recognized in Welch, Johnson “alter[ed] the range of conduct or the class of persons
that the law punishes.” Welch, 136 S. Ct. at 1265 (quoting Schriro, 542 U.S. at 351-352,
353 (citation omitted)). Johnson narrowed the scope of the ACCA by eliminating the
residual clause, thereby “plac[ing] particular conduct or persons covered by the statute
beyond the State’s power to punish.” Schriro, 542 U.S. at 351-352, 353 (citation
omitted). Similarly, in pre-Booker cases, applying Johnson to § 4B1.2 “alters the range
of conduct or the class of persons” that the Guidelines punish through a career offender
enhancement and places particular conduct outside the scope of the career offender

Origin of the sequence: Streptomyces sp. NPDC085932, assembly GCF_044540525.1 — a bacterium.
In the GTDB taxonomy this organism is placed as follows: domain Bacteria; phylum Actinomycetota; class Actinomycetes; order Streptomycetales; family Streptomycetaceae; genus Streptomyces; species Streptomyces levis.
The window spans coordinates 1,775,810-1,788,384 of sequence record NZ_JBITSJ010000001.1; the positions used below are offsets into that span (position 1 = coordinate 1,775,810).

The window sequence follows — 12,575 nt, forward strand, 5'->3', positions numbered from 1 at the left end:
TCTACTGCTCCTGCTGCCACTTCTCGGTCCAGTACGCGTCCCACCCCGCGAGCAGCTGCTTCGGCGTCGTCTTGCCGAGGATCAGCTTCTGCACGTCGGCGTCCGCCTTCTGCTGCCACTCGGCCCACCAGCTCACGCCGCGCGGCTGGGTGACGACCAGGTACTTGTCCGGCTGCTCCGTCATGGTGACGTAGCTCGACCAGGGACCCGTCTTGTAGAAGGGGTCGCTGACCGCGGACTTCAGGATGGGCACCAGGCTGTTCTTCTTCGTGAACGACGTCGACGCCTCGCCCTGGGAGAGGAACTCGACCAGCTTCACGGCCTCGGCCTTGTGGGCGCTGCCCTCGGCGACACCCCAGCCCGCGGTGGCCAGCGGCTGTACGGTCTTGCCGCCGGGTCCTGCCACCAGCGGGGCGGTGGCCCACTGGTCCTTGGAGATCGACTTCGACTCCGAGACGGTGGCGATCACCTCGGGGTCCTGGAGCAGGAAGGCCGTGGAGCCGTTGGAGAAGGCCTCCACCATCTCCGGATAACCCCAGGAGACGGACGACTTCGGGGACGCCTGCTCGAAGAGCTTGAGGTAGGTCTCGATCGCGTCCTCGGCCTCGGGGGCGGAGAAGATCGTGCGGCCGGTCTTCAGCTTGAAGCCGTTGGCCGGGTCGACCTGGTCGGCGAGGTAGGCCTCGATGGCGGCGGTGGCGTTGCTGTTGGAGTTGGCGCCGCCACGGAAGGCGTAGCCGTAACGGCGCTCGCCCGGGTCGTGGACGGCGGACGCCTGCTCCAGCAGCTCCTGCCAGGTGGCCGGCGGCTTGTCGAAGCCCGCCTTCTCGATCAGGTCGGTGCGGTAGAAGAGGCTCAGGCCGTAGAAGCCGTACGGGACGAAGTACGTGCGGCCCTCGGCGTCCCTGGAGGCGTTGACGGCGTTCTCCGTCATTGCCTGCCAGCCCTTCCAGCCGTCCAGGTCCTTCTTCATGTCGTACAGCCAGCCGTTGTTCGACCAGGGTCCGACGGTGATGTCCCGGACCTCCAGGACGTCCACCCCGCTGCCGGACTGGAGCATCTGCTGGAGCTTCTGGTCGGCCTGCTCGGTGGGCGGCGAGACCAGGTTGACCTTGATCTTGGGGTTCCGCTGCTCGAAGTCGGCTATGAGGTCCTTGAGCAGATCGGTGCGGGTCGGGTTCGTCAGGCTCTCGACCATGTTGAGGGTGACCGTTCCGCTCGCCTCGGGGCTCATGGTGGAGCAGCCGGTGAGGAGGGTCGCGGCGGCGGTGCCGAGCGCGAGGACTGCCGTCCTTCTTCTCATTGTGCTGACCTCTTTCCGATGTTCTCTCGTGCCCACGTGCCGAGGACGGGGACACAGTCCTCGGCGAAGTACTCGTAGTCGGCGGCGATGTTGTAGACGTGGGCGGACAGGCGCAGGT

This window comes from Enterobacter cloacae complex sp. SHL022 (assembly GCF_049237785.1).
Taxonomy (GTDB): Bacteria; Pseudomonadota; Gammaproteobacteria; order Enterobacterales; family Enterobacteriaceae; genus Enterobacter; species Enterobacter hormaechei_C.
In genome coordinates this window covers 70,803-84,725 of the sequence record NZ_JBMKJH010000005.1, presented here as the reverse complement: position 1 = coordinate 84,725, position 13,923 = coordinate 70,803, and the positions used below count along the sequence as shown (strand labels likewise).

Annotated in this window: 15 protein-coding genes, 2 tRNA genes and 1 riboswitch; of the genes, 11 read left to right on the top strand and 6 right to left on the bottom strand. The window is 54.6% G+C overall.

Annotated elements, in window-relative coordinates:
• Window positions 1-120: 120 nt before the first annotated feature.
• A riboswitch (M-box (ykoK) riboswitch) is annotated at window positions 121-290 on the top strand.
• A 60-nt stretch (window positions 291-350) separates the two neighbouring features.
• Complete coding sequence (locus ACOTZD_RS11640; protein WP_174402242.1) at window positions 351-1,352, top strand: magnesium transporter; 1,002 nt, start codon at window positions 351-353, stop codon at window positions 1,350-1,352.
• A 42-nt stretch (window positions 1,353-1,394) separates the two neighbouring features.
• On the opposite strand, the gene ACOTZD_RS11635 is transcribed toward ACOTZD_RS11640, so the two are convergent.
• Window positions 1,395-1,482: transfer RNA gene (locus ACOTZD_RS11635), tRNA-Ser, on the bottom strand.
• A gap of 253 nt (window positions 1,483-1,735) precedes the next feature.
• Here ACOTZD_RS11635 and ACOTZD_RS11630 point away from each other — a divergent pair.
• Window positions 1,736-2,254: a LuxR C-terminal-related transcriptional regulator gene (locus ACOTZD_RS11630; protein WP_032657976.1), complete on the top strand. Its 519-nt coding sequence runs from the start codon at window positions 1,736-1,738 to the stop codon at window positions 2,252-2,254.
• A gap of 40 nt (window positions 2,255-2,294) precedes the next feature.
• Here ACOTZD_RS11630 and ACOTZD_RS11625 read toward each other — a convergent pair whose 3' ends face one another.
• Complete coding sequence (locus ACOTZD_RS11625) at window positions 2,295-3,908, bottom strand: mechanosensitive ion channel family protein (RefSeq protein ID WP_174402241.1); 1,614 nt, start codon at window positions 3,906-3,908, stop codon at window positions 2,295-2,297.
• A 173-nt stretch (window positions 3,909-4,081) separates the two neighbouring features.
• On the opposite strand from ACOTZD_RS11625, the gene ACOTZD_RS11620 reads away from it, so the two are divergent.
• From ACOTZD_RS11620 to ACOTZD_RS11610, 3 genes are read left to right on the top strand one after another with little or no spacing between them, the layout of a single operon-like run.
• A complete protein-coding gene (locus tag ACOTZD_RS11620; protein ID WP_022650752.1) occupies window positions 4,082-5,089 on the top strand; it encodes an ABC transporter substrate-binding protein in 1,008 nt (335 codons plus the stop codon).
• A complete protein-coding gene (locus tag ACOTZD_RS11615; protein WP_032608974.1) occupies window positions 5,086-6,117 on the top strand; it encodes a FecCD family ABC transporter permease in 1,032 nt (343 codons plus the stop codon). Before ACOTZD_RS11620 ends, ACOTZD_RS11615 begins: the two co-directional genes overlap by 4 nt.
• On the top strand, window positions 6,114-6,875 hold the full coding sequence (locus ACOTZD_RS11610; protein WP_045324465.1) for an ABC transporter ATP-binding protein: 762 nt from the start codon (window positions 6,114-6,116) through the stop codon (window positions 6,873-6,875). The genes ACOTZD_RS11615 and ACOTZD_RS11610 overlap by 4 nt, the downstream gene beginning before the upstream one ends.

enhancement. Schriro, 542 U.S. at 351-352, 353 (citation omitted). A defendant
sentenced in reliance on the residual clause “faces a punishment that the law cannot
impose upon him.” Id. The two residual clauses operate identically, especially under the
mandatory Guidelines. Therefore, Johnson as applied to § 4B1.2 is a substantive rule
that must be given retroactive effect on collateral review in mandatory Guidelines cases
such as this one.
Respondent argues that applying Johnson to the Guidelines would create a
procedural rule because the Guidelines do not trigger mandatory minimums like the
ACCA does. (CV Doc. 12 at 7). Respondent further argues that although miscalculation
of the Guidelines range may be procedural error, it “is not illegal or unlawful as in a
case” under the ACCA. Id. Finally, Respondent insists that a judge’s authority to vary
from the Guidelines means a sentencing enhancement is a mere procedural step. Id. at